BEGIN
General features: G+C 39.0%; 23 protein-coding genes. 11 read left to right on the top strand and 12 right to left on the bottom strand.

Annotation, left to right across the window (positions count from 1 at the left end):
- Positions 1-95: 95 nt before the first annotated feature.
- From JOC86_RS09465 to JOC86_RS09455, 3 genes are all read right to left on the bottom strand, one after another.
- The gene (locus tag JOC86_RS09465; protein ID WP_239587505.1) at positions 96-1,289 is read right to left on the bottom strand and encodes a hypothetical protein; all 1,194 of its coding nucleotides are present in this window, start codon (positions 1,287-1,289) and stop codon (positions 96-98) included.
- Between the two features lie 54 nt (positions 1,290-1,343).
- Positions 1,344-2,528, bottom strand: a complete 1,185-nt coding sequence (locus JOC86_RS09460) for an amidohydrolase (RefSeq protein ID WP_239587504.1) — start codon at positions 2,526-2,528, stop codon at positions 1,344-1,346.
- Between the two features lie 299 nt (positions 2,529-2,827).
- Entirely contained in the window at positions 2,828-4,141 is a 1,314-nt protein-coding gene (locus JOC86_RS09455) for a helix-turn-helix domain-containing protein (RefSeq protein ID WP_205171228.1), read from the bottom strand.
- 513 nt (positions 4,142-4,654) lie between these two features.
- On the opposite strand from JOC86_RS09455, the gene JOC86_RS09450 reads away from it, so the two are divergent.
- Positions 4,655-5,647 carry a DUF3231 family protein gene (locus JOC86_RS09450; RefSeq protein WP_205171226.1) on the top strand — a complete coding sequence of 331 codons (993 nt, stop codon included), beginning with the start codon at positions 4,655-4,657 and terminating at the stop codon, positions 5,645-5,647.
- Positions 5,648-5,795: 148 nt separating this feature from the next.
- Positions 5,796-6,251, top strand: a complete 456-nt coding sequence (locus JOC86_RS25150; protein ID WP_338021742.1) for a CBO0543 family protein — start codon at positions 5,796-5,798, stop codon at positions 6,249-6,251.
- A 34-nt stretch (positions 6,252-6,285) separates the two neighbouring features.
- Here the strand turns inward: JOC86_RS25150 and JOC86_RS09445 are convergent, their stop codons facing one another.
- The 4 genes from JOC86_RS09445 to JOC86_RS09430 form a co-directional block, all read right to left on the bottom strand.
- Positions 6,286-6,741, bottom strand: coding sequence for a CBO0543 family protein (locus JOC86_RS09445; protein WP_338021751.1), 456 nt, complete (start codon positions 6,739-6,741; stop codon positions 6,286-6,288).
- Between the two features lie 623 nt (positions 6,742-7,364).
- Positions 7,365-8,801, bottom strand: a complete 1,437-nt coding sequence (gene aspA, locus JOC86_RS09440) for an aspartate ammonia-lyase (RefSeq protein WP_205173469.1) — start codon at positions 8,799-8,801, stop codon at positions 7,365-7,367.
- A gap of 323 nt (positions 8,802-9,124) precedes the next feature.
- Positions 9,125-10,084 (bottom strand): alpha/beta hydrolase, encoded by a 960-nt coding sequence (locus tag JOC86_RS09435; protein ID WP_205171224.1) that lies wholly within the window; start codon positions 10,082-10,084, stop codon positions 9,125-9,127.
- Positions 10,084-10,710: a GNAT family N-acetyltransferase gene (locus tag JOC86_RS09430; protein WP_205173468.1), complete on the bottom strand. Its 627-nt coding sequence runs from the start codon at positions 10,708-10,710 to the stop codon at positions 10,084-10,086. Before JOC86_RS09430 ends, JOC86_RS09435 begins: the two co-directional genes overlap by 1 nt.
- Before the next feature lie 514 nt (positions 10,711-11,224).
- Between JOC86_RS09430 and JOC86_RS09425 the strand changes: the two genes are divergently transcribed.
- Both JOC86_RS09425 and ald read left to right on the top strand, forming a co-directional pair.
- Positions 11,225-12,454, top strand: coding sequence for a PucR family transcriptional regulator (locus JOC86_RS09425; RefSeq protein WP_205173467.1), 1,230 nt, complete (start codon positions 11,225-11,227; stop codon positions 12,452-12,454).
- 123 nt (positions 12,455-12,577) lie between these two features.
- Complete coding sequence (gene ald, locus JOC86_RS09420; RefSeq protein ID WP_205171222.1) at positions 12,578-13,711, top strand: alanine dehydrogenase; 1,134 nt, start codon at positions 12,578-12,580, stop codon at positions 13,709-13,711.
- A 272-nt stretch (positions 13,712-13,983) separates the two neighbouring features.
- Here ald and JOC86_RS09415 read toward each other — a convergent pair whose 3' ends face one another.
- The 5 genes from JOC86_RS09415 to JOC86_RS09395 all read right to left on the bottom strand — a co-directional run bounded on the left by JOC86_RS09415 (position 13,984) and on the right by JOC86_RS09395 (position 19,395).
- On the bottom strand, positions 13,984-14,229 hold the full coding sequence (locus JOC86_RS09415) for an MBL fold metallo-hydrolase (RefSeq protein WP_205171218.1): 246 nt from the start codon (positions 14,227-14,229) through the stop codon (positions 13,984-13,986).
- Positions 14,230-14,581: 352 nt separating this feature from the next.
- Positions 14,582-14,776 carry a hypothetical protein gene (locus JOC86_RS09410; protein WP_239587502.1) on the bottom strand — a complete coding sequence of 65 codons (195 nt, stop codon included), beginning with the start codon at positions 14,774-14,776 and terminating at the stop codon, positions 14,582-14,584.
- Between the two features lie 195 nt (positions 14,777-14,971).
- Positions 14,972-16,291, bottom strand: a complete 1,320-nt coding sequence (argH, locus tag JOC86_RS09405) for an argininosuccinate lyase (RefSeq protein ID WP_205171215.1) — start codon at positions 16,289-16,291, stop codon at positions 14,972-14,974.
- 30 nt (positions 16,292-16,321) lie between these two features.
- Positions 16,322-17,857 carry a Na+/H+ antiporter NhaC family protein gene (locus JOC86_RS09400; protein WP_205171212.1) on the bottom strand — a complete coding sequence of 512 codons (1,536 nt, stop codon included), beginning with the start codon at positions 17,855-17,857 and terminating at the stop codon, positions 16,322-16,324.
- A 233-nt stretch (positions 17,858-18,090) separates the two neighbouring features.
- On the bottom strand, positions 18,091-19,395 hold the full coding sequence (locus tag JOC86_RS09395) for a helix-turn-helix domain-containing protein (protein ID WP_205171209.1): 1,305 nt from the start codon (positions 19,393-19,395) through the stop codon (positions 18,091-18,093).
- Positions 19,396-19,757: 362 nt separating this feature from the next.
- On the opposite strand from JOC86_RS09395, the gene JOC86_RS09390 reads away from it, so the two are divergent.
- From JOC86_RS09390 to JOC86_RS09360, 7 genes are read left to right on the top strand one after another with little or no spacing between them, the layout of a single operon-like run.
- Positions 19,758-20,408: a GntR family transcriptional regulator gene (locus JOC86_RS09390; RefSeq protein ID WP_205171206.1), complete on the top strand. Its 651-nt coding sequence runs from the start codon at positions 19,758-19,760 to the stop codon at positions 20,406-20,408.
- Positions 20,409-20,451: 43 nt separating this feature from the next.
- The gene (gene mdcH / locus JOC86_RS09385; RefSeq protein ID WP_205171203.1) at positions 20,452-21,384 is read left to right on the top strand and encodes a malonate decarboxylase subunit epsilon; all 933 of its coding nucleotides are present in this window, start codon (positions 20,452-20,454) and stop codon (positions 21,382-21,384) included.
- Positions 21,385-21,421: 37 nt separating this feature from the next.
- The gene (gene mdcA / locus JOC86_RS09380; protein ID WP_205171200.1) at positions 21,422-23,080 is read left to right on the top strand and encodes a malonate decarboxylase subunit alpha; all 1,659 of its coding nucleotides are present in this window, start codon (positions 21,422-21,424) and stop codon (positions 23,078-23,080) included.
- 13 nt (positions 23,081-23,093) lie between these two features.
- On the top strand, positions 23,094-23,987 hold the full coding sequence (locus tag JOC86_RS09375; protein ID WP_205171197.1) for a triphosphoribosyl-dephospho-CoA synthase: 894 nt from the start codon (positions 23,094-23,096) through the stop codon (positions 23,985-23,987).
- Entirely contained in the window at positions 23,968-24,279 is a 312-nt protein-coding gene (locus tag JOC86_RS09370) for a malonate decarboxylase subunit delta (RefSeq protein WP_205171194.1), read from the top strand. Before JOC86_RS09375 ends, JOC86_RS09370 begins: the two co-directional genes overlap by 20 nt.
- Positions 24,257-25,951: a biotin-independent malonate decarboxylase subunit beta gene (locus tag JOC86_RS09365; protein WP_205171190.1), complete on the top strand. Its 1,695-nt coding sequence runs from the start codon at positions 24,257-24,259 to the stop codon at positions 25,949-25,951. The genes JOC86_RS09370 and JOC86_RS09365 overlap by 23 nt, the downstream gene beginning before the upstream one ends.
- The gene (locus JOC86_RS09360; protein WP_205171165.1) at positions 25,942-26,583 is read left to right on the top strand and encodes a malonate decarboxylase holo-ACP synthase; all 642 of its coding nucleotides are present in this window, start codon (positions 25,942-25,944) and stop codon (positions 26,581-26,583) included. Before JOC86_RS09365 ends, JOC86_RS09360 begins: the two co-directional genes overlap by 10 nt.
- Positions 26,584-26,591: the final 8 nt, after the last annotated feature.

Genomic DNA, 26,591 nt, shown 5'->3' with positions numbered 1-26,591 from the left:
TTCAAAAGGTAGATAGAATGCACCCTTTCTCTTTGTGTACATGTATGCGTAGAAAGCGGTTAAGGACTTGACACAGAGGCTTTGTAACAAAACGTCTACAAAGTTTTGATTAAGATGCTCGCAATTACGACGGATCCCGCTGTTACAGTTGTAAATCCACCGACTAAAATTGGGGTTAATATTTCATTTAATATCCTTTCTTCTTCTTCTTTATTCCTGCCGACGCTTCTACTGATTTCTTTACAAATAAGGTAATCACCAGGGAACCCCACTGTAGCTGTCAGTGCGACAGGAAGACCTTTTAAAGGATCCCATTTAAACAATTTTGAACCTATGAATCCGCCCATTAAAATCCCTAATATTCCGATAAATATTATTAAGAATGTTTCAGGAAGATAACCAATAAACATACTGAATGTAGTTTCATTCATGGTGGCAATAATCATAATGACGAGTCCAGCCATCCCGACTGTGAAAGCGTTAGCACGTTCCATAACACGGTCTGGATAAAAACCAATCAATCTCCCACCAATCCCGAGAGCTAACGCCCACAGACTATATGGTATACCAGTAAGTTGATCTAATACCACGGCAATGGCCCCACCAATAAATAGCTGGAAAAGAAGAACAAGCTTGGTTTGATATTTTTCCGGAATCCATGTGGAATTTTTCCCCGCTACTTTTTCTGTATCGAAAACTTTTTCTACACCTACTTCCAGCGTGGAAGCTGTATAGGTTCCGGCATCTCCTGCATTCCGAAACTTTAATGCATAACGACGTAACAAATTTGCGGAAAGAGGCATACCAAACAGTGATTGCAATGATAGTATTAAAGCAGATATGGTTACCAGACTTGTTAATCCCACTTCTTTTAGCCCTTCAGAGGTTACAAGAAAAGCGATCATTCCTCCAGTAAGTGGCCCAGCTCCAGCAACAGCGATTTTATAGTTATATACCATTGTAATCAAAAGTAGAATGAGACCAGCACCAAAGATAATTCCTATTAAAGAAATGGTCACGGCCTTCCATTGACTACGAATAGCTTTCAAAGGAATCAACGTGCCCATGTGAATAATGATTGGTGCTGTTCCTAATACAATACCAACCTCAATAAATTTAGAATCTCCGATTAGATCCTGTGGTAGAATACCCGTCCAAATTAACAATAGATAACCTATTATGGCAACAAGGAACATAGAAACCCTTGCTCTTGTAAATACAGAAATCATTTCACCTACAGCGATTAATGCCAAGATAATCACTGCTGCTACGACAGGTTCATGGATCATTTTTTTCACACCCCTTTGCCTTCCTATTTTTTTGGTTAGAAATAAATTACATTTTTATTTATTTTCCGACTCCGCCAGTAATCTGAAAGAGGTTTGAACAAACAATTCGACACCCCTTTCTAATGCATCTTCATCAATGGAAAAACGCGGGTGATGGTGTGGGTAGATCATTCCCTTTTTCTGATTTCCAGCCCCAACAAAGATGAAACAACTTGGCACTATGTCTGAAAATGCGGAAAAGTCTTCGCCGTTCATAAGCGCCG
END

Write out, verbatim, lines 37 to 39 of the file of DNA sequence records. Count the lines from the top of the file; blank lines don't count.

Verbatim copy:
- Positions 14,972-16,291, bottom strand: a complete 1,320-nt coding sequence (argH, locus tag JOC86_RS09405) for an argininosuccinate lyase (RefSeq protein ID WP_205171215.1) — start codon at positions 16,289-16,291, stop codon at positions 14,972-14,974.
- 30 nt (positions 16,292-16,321) lie between these two features.
- Positions 16,322-17,857 carry a Na+/H+ antiporter NhaC family protein gene (locus JOC86_RS09400; protein WP_205171212.1) on the bottom strand — a complete coding sequence of 512 codons (1,536 nt, stop codon included), beginning with the start codon at positions 17,855-17,857 and terminating at the stop codon, positions 16,322-16,324.